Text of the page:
State of the family of the Medici at Florence—Enmity of Sixtus IV. toward Florence—Differences between the family of the Pazzi and that of the Medici—Beginning of the conspiracy of the Pazzi—Arrangements to effect the design of the conspiracy—Giovanni Batista da Montesecco is sent to Florence—The pope joins the conspiracy—The king of Naples becomes a party to it—Names of the conspirators—The conspirators make many ineffectual attempts to kill Lorenzo and Giuliano de’ Medici—The final arrangement—Order of the conspiracy.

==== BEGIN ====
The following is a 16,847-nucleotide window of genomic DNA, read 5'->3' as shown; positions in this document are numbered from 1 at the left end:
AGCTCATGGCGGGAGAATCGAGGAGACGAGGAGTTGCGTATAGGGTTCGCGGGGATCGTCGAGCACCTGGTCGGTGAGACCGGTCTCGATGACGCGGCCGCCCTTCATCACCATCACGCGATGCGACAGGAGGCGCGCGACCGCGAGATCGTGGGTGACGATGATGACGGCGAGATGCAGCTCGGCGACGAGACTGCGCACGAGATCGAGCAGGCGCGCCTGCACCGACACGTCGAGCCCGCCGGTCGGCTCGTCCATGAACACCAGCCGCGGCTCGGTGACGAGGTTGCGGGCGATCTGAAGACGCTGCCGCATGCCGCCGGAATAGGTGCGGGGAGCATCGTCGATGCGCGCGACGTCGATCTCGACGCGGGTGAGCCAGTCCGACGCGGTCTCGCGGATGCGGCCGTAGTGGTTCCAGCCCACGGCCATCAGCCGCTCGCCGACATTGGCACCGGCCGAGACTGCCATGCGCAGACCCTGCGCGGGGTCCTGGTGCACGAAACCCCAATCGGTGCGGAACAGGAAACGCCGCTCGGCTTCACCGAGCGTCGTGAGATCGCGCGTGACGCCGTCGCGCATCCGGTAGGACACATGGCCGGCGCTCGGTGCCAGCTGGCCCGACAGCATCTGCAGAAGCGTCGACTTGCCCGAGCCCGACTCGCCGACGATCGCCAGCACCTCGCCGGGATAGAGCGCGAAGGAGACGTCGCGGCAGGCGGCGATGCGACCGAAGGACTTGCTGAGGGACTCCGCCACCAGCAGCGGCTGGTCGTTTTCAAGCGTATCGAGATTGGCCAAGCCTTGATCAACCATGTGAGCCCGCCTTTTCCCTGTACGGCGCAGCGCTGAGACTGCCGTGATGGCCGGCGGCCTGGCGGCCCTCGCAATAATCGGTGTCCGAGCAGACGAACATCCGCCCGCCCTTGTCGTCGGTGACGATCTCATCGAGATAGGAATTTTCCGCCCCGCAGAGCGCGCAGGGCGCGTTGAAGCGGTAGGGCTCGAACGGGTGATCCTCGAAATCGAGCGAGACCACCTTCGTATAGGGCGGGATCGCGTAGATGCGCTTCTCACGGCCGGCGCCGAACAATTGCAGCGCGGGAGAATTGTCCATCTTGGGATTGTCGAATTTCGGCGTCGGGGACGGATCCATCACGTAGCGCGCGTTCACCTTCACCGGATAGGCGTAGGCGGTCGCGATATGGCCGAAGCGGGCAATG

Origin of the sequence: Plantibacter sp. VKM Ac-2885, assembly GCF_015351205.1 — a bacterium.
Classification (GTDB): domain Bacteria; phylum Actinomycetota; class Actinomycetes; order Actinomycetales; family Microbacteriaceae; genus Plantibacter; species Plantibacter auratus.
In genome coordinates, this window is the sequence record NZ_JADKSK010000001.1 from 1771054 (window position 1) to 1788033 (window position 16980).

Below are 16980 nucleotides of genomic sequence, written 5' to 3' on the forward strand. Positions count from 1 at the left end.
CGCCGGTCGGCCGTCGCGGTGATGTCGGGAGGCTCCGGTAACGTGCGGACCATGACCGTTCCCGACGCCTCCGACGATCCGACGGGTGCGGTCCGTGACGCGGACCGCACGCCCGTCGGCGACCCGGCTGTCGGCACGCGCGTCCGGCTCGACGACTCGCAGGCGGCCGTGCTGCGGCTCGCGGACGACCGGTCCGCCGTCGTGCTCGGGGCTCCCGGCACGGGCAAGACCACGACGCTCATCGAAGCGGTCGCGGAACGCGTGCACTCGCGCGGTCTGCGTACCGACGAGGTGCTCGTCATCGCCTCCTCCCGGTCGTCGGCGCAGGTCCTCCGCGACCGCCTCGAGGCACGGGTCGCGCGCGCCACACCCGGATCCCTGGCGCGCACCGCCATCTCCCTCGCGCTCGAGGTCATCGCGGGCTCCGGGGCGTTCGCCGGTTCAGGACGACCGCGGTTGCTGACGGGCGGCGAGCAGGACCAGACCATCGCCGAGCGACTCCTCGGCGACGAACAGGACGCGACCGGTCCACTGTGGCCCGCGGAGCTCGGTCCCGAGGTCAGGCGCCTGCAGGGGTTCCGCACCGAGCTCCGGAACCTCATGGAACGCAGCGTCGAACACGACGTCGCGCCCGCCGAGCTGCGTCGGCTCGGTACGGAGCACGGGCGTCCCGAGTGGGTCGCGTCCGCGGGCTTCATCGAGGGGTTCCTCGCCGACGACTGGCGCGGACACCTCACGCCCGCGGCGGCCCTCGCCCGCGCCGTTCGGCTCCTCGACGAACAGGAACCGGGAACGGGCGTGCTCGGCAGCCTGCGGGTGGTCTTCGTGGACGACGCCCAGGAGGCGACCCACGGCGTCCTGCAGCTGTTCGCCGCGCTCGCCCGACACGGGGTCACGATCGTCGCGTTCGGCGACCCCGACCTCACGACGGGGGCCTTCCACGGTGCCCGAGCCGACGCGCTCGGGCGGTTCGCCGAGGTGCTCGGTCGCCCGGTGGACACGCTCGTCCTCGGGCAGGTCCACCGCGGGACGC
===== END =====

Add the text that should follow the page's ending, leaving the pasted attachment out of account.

This book, commencing between two conspiracies, the one at Milan already narrated, the other yet to be recorded, it would seem appropriate, and in accordance with our usual custom, were we to treat of the nature and importance of these terrible demonstrations. This we should willingly do had we not discussed the matter elsewhere, or could it be comprised in few words. But requiring much consideration, and being already noticed in another place, it will be omitted, and we shall proceed with our narrative. The government of the Medici having subdued all its avowed enemies in order to obtain for that family undivided authority, and distinguish them from other citizens in their relation to the rest, found it necessary to subdue those who secretly plotted against them. While Medici contended with other families, their equals in authority and reputation, those who envied their power were able to oppose them openly without danger of being suppressed at the first demonstration of hostility; for the magistrates being free, neither party had occasion to fear, till one or other of them was overcome. But after the victory of 1466, the government became so entirely centred in the Medici, and they acquired so much authority, that discontented spirits were obliged either to suffer in silence, or, if desirous to destroy them, to attempt it in secrecy, and by clandestine means; which plots rarely succeed and most commonly involve the ruin of those concerned in them, while they frequently contribute to the aggrandizement of those against whom they are directed. Thus the prince of a city attacked by a conspiracy, if not slain like the duke of Milan (which seldom happens), almost always attains to a greater degree of power, and very often has his good disposition perverted to evil. The proceedings of his enemies give him cause for fear; fear suggests the necessity of providing for his own safety, which involves the injury of others; and hence arise animosities, and not unfrequently his ruin. Thus these conspiracies quickly occasion the destruction of their contrivers, and, in time, inevitably injure their primary object.